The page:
Brian (Staff Fixer)
perkperkWhen you asked us to look back at the inaugural Scar Wars, I literally had to go through pictures and re-read diary entries to jog my memory. After being flooded with nostalgia and thoughts of “I miss them”, I searched for what it was like those important days. It was hectic. I remember being the first ones there and the last to leave almost everyday. My role in the event was a catch all. I documented what I could, helped wherever possible, and most of all was privileged to witness amazing humans enduring painful experiences that ended with huge smiles. Being part of the chaos was grueling at the time, but come 10 years later it stands out as a defining moment of my life. i also can’t believe how many titties there were.

Kathleen† (Staff)
My memories of Scar Wars are mostly about the people who attended. Many friends from around the world who I was meeting for the first time or seeing together in one place when they usually were so far apart. I had seen scarification done many times, but not in such a concentrated group of skilled practitioners, and it was great to walk around the room and watch them all work. The collaborative spirit was something that struck me as well- so many artists with different styles and techniques, all willing to share information and learn from one another. It and the subsequent Scar Wars events are some of the most positive memories I have of any body modification event I’ve ever attended.

Jesse Villemaire (Scarification Artist)
Scar Wars had so many great memories! 10 years later and I’m still proud to be friends with many of these great artists.  I remember connecting with Ron Garza immediately as he put a camera crew in my face to interview me as soon as I arrived. Ron then made me comfortable and allowed me to ask as many stupid questions as I needed too in order to excel my techniques.

I also had the honor of collaborating with Brian Decker on a large bamboo scar piece on Corinna’s back. Corinna dealt with every emotion possible as many friends were coaching her through this intense project…still so unreal. It wasn’t just about cutting people, it was about bonding on a level that’s hard to describe.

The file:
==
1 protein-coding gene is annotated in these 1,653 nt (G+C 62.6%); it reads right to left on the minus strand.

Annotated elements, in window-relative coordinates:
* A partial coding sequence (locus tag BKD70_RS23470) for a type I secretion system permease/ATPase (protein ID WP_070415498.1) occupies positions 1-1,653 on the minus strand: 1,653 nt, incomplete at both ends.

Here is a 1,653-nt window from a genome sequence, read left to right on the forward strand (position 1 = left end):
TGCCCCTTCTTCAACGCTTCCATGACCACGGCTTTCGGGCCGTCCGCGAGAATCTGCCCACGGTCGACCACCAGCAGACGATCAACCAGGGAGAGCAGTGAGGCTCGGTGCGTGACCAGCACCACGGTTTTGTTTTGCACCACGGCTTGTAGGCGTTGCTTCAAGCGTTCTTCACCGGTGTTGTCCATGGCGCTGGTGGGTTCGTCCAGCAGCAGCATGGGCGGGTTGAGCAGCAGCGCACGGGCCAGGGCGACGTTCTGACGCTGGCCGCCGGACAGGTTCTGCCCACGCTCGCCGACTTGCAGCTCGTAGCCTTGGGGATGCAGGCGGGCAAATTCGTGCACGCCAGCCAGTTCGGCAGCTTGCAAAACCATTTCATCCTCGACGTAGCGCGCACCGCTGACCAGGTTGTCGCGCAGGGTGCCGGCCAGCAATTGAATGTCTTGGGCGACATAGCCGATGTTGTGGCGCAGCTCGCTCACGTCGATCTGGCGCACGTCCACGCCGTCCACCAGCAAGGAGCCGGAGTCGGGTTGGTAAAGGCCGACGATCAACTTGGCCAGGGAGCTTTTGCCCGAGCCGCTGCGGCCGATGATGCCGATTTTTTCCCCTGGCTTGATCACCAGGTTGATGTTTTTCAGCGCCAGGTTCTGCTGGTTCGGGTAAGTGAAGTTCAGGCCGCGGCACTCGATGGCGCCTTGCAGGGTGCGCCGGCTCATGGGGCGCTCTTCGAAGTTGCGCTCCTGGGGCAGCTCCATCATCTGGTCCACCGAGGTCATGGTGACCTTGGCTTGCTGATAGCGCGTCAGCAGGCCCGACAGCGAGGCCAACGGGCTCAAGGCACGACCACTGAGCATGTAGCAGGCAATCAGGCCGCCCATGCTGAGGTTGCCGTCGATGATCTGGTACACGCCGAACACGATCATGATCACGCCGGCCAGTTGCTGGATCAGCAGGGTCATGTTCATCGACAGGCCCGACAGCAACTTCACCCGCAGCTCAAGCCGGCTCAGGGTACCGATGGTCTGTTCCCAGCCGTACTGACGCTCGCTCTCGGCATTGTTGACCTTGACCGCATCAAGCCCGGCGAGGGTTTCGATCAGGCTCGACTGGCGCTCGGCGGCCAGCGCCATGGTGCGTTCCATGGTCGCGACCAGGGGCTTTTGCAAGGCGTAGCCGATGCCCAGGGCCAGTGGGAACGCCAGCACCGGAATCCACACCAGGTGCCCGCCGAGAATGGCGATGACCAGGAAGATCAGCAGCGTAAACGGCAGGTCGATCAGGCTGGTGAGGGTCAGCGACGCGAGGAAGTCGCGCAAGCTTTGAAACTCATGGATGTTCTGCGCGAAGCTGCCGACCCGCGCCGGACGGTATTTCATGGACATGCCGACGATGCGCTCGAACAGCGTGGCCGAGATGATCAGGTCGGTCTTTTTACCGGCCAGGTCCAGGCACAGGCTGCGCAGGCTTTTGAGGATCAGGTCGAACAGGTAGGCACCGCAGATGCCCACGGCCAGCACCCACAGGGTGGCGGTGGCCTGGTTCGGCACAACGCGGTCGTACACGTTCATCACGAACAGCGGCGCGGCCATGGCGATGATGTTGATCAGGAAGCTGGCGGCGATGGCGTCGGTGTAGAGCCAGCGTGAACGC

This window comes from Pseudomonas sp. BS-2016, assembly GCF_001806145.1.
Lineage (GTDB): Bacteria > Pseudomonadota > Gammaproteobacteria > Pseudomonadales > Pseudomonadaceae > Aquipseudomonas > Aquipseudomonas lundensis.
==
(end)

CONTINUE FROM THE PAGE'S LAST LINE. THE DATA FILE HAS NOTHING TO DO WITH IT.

The enjoyment of learning with many others, realizing there’s multiple ways to create a scar, watching Dave create “shading” with his cross hatching technique, seeing other artists collaborating for the very first time…it was all very inspiring.

Scar Wars is a significant part of our history. Thanks Shawn for having a vision that brought so many talented people from around the world to showcase the art we were truly passionate about.

Ryan Ouellette (Scarification Artist)
Scar Wars was the first time that I felt like I was part of a larger scarification community and that I really had colleagues in it. I knew there were other people out there doing it and getting it but I was in this little bubble of only seeing my pieces and only knowing my techniques and aftercare. Being able to watch other people doing it really helped me expand my own methods. I grew a lot from that experience and scarification really came into its own as a respectable art form, rather than just an internet fad.

Allen Falkner (Photographer)
So many fond memories form that weekend. Sadly most stories cannot be shared with the public due the nature of the indiscretions and the people involved.

Julie (Guest)
SWJULEScar Wars was an intensely personal experience among friends and strangers, unique in a way that doesn’t feel possible anymore. I got cut at Scar Wars and love it ten years later, but it was not the most memorable thing about the event. What I remember most was an inherent trust in the people I was surrounded by that I’ve since learned is rare. It is hard to put succinctly into words how this event (and others like it) helped me personally grow. I’ll leave it to a simple thank you to everyone involved.